CHICAGO (CBS) — Anne Burke was instrumental in starting the Special Olympics games a half century ago.

CBS 2’s Rob Johnson sat down with Burke as the world celebrates the Special Olympics’ 50th Anniversary in Chicago.

Long before she was the Supreme Court Justice, Anne Burke was a 24-year-old park district gym coach. With the vision of Kennedy family member Eunice Shriver, Burke put on the first games at Soldier Field with 1,000 athletes from 26 states and Canada.

“What in the world gave you to highlight people who had never been highlighted?” CBS 2’s Rob Johnson inquired.

“The feeling, at the moment, was we wanted the kids to be there and wanted, actually, the parents to see that their child had ability. And if the parents could see that kids had ability, maybe they would bring their child to our park programs,” Burke responded.

From there, thanks in large part to Burke’s determination and the Kennedy’s political muscle, it went worldwide – serving five million special Olympians in 172 countries.

This week athletes will come from all over the world to launch the next 50 years, focusing on unity and inclusion. The torch lighting ceremony will be held Friday, back where it all began.

“When you walk in there on Friday and you see the juggernaut it has become, what do you think you will feel?” CBS 2’s Rob Johnson asked.

“Well, I have chills just after you asked the question,” she responded. “Even though Special Olympics has been a living moment for 50 years, we have a lot more to go. We have changed the world and stigma about having a child. Now big deal now. Yes, there’s things to do and help them, but as a society, we have changed.”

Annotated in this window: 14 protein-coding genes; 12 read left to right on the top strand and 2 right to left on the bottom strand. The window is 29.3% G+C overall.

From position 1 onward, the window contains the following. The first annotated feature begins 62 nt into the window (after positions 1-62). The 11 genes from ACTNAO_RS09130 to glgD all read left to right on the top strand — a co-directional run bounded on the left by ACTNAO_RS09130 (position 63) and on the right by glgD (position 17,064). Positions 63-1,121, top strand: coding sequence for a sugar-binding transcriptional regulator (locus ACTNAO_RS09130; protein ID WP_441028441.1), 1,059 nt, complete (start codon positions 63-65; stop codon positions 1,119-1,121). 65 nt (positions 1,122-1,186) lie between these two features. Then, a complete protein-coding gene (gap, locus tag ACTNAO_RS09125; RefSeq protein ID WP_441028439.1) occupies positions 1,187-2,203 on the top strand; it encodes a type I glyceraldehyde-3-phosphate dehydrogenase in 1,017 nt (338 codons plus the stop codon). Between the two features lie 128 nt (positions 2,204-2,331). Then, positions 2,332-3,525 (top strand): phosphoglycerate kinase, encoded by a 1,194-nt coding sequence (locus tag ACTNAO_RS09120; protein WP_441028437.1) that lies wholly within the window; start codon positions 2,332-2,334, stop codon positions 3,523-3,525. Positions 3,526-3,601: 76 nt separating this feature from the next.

“After this week is over, what do you want people to remember about Special Olympics and what’s being done for people with disabilities?”

“Inclusion into society is all we have. We don’t have disabilities, we have differences,” Burke stated.

Burke says moving forward, her goals for Special Olympians are to get them pensions, which would help with their long term care, and higher special education for those over 22 years old, when they are required to leave high school.

For more about events this week, such as the eternal flame lighting, day of inclusion, or the Chance The Rapper concert Saturday night, click here.

CBS 2’s Rob Johnson serves on the Board for the Special Olympics of Illinois.